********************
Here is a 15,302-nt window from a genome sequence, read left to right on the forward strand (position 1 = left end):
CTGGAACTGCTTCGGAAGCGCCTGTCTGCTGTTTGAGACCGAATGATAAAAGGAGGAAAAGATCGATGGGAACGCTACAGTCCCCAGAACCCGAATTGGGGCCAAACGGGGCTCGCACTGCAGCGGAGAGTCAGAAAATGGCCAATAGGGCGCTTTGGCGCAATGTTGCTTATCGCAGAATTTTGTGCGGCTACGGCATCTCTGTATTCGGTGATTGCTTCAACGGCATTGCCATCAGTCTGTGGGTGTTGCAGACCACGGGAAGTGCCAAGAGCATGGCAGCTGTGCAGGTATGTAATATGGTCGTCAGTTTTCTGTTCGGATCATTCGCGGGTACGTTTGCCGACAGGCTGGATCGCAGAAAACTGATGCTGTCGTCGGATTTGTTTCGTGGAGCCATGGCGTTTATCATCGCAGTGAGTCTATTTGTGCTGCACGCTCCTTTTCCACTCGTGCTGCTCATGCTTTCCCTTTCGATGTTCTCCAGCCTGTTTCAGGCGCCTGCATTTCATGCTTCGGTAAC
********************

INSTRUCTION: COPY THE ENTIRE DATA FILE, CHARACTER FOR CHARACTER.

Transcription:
Here is a 15,302-nt window from a genome sequence, read left to right on the forward strand (position 1 = left end):
CTGGAACTGCTTCGGAAGCGCCTGTCTGCTGTTTGAGACCGAATGATAAAAGGAGGAAAAGATCGATGGGAACGCTACAGTCCCCAGAACCCGAATTGGGGCCAAACGGGGCTCGCACTGCAGCGGAGAGTCAGAAAATGGCCAATAGGGCGCTTTGGCGCAATGTTGCTTATCGCAGAATTTTGTGCGGCTACGGCATCTCTGTATTCGGTGATTGCTTCAACGGCATTGCCATCAGTCTGTGGGTGTTGCAGACCACGGGAAGTGCCAAGAGCATGGCAGCTGTGCAGGTATGTAATATGGTCGTCAGTTTTCTGTTCGGATCATTCGCGGGTACGTTTGCCGACAGGCTGGATCGCAGAAAACTGATGCTGTCGTCGGATTTGTTTCGTGGAGCCATGGCGTTTATCATCGCAGTGAGTCTATTTGTGCTGCACGCTCCTTTTCCACTCGTGCTGCTCATGCTTTCCCTTTCGATGTTCTCCAGCCTGTTTCAGGCGCCTGCATTTCATGCTTCGGTAAC